If greenhouse gas concentrations were not reigned in, the panel warned that the impact of climate change would be “severe, pervasive and irreversible”.

Any average global increase above 2C this century would be catastrophic. The current trajectory will see emissions push temperature increases beyond 4C this century, it said.

The increasing levels of carbon dioxide contribute to the planets greenhouse effect. (YouTube)

Life support systems pushed past safe levels
Last week research was published in the peer-reviewed journals Science and Anthropocene Review, showing that four of the nine “life support processes”, which allow life to exist, were being pushed beyond their capacity to adapt. 

These were losses of biospheric integrity; land system change; rapid climate change; and the damage caused from high levels of phosphorous and nitrogen flowing into oceans.

Three of the other indicators had not yet been quantified, and the others were approaching dangerous levels.

The researchers said that the rate of environmental change in the last 60 years was greater than at any time in the last 10 000 years.A major indicator of this was that species were becoming extinct at 100 times the normal rate for previous periods, they said.

This was creating a “new state” for the planet, which was becoming increasingly less hospitable to human life.

With global average temperatures expected to go beyond 4C this century, the researchers said it will be hard for species to survive.

Large mammals with constant body temperatures, such as humans, are unable to evolve quickly enough to survive increasing temperatures and collapsing environmental systems, they said.

Insects would be the only class of life that were able to adapt quick enough.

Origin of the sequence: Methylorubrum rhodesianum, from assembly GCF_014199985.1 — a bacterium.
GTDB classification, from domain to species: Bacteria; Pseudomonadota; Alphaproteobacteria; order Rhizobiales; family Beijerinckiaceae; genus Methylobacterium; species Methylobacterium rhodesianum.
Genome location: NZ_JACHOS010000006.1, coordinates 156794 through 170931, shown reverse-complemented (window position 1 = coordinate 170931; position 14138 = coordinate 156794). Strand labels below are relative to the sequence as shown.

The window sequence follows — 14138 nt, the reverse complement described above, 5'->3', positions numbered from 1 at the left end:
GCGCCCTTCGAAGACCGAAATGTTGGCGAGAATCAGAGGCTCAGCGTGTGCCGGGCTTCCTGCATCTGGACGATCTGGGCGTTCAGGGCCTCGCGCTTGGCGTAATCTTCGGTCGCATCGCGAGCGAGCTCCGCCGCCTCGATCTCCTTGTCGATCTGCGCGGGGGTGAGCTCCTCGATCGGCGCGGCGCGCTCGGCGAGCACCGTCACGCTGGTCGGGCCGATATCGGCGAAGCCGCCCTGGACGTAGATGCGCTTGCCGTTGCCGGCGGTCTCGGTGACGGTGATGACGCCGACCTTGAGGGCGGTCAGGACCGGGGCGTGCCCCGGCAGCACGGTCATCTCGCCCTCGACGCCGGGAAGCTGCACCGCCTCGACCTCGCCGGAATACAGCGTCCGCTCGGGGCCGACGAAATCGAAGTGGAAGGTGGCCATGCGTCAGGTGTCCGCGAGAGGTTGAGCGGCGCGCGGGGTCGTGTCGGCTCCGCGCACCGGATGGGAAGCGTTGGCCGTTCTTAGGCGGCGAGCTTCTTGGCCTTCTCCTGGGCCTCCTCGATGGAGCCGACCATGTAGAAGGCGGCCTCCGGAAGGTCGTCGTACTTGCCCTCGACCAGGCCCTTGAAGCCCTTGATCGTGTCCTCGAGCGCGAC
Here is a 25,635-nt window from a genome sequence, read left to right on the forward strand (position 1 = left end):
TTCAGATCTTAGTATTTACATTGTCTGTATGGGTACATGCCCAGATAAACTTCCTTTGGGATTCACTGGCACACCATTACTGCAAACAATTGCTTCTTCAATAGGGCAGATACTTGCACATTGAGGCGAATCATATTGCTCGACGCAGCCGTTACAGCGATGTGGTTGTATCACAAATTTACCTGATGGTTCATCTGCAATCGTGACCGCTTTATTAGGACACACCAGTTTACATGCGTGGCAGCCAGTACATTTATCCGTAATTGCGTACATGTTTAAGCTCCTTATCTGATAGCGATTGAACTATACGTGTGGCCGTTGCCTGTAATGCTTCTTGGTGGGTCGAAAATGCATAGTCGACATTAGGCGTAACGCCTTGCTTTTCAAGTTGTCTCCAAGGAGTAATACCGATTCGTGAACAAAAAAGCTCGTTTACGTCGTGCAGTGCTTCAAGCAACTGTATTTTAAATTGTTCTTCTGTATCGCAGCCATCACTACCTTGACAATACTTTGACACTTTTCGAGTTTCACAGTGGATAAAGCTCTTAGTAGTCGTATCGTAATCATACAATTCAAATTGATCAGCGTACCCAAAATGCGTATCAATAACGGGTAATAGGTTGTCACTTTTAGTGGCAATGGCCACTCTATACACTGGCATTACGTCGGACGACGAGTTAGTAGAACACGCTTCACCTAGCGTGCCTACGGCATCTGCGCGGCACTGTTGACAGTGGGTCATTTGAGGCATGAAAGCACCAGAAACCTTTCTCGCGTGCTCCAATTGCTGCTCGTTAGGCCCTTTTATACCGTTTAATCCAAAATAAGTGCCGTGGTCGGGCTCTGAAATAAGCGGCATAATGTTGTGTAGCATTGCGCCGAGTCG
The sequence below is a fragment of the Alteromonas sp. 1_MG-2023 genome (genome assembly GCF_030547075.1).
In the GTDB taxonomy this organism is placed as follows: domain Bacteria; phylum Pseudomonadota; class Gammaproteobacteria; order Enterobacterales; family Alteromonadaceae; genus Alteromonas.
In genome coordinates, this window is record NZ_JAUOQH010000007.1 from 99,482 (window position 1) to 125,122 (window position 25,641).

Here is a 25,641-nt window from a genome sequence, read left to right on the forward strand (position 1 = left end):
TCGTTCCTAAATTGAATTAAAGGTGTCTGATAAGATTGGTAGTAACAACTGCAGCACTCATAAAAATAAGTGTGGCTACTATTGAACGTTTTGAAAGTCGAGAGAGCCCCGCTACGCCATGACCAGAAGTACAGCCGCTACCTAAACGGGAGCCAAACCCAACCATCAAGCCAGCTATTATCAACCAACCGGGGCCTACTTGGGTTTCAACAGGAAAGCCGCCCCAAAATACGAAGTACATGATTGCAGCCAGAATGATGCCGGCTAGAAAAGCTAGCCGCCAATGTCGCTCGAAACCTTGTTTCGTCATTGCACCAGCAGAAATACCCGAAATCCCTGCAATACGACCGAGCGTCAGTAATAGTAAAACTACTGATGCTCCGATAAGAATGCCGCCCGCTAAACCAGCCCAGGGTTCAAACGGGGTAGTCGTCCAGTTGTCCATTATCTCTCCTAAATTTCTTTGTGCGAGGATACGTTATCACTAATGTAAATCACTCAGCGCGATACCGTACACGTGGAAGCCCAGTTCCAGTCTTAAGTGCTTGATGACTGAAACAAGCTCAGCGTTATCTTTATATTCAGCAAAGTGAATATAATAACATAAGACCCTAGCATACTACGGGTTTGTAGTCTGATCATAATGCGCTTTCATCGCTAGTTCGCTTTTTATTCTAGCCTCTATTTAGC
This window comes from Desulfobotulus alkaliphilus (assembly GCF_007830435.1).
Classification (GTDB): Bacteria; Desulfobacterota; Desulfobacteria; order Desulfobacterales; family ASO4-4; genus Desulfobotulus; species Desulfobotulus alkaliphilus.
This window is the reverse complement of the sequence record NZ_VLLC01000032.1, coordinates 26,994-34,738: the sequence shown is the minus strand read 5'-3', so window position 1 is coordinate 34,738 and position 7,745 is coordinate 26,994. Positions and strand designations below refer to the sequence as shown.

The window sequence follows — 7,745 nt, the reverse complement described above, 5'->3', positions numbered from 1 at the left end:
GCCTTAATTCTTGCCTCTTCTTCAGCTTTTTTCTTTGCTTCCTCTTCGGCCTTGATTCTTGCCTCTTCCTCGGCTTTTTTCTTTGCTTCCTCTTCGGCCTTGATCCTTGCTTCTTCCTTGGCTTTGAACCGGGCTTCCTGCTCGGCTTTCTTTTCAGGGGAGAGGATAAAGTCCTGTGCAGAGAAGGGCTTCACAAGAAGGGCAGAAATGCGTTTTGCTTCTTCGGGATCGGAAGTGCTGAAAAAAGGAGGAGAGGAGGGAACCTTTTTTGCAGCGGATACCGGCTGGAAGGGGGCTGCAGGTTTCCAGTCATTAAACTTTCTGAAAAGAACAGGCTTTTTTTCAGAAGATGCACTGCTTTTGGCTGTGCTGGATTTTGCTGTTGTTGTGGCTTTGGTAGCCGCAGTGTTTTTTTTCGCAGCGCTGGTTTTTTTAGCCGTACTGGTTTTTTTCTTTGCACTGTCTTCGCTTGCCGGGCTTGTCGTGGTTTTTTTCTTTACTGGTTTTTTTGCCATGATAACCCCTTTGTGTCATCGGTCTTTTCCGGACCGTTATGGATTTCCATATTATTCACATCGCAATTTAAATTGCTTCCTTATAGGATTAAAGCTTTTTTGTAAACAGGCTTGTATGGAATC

This age of climate changehas become known as the anthropocene: the age where humans are the main driver of climate and environmental changes.

Local warming drives severe weather 
Average temperature increases for South Africa have not yet been published. But previous data have shown that the country is, on average, 0.7C hotter.

Predictions by the environment department are that temperature increases will create unpredictable weather - such as the recent droughts and hail in different areas.

The general trend will be for the west of the country to get much drier, with the east getting wetter.But that rain will come in the form of shorter and more violent rain spells.

This will radically alter crop growing patterns, and the potential for harvesting.

The department’s predictions show that the southern Free State could become the new wine growing region of South Africa, with the Western Cape becoming too dry.

To stave this off, South Africa has joined the African grouping of countries at the global climate change negotiations to demand that carbon concentrations in the atmosphere be kept below 400 parts per million.

They say that an average increase of more than 1.5C will leave Sub-Saharan Africa unable to adapt to climate change.

An agreement is supposed to be signed when governments meet at the United Nations Climate Change Conference, COP 21 in Paris at the end of this year.

Sipho Kings